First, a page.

(Closed) Credit card got compromised – might be connected to wedding?

posted 6 years ago in Money
Post # 3
328 posts
Helper bee
  • Wedding: June 2010

First of all, I’m glad everything worked out! I used to work in banking and situations like this are fairly common unfortunately. From what I’ve seen, fraud of this type tends to be random so I would suspect you weren’t targeted because of the wedding specifically. When I had customers come in with these issues there really wasn’t a pattern. 

As for the advice to use a credit card online instead of a debit card, that is spot on! Not only are there more protections with a credit card, but it’s also essentially virtual money that’s held hostage rather than real cash in your checking account. Plus with banks, it can take a couple weeks for refunds to come through whereas credit card companies tend to be much quicker.

Good luck with everything! It sounds like your credit card company is handling this well.

Post # 4
3265 posts
Sugar bee
  • Wedding: February 2014

I feel for you. My credit card was compromised as well, but the charge never went through (Visa said NUH-UH!). I don’t remember how much it was, but it was under $100.

I’m so glad everything is working out for you too.

Post # 5
14440 posts
Honey Beekeeper
  • Wedding: June 2011

I dont really think there’s a connection with wedding purchases and the card being hacked.  How would they know you got engaged?  Or any theif for that matter?  People buy new computers every few years or so, I dont think it’d be cause to flag an account.  It’s possible that its not the amount that gets noticed, but also location or the business that charged it….. then again, I live in MA, and had a debit card that I never used, didnt even know the pin to, and was having 50-100 charged in BRAZIL over a month or two racking up over 4k in debits before they froze my account and notified me.  I’ve had my card frozen for using it in Hawaii, but then I had no problems with it this year in Turkey, Peru, or Munich.  Seems pretty random to me.

Post # 6
3693 posts
Sugar bee
  • Wedding: December 2011

I doubt it’s related to your wedding.  I had a card # get stolen that I didn’t use for anything related to my wedding.  The thief used it to pay a $150 utility bill in Britain.

Post # 7
3886 posts
Honey bee
  • Wedding: September 2011

The $4 charge at a random business is often how a credit card thief tests if the card is good. It’s a small enough purchase that they don’t mind covering it with cash if the card is no good. Covering it with cash makes you less memorable than canceling your purchase because people’s cards get declined all the time, and it’s just the guy/gal who makes the clerk call the manager for a void that everyone remembers. Crooks like to run the cards at gas stations because you do it all at the pump and can drive off undetected if the card is flagged. In fact, small purchases at gas stations is one of the red flags Citi uses to monitor credit cards (according to their CSR last year when my own card number got nipped). Most people who use card at a gas station are putting $70 to fill the tank or $15 to tide them over, not $3. So it’s suspicious because it’s out of place. Dropping a grand on a computer isn’t suspicious at all, so it goes undetected.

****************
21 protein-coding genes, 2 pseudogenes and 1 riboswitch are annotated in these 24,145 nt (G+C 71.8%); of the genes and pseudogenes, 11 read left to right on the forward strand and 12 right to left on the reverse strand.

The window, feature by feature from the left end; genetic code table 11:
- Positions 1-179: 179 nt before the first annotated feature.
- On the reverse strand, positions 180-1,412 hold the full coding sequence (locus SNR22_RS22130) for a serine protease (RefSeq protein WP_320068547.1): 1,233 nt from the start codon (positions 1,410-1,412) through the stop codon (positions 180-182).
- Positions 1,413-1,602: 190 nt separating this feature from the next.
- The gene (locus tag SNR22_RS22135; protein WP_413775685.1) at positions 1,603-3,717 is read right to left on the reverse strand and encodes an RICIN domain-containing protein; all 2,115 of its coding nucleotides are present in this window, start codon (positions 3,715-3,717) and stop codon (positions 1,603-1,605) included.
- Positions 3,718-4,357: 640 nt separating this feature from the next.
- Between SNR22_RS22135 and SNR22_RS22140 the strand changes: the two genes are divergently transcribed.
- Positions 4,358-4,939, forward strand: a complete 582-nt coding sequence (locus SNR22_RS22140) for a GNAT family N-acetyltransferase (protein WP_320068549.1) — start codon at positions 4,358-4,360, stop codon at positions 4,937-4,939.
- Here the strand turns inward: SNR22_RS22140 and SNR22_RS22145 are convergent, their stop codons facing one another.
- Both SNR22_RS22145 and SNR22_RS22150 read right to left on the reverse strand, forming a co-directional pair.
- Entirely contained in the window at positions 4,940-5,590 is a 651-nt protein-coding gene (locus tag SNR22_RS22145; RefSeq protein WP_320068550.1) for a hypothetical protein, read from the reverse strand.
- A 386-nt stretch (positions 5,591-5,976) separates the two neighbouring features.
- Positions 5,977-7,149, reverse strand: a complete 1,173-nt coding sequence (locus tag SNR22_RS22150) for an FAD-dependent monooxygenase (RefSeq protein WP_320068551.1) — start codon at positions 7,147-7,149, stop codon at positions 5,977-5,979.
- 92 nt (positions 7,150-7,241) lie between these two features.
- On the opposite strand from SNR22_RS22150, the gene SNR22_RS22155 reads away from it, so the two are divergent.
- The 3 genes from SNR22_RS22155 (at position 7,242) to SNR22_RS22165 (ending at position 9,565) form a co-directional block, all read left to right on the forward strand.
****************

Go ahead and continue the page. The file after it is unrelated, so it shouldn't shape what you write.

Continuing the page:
The crooks use small mom-and-pop type stores to test their purchases because they’re less likely to have sophisticated credit card terminals. The stolen card might be more likely to show up as Declined rather than Hold Card, causing less suspicion. FWIW Visa offers a $50 reward to any merchant who confiscates a card flagged as Hold Card. When I was a restaurant manager, we’d have arguments break out over who got to confiscate and get the reward,, like if it came from Waiter 1’s table but the customer handed it to Waiter 2. My only rule was, if you chickened out and asked me to tell the customer we had to keep the card, I got the reward, because people could turn very angry over that. Crooks like to avoid this scenario because they know Visa won’t issue the reward till the merchant fills in a form with 100 details about the person!

Post # 8
18643 posts
Honey Beekeeper
  • Wedding: June 2009

I agree with others that I don’t think this really has anything to do with wedding purchases.  I think a lot of criminals try to charge a huge amount early because they don’t know how long it will take for the owner to discover that their card has been compromised.

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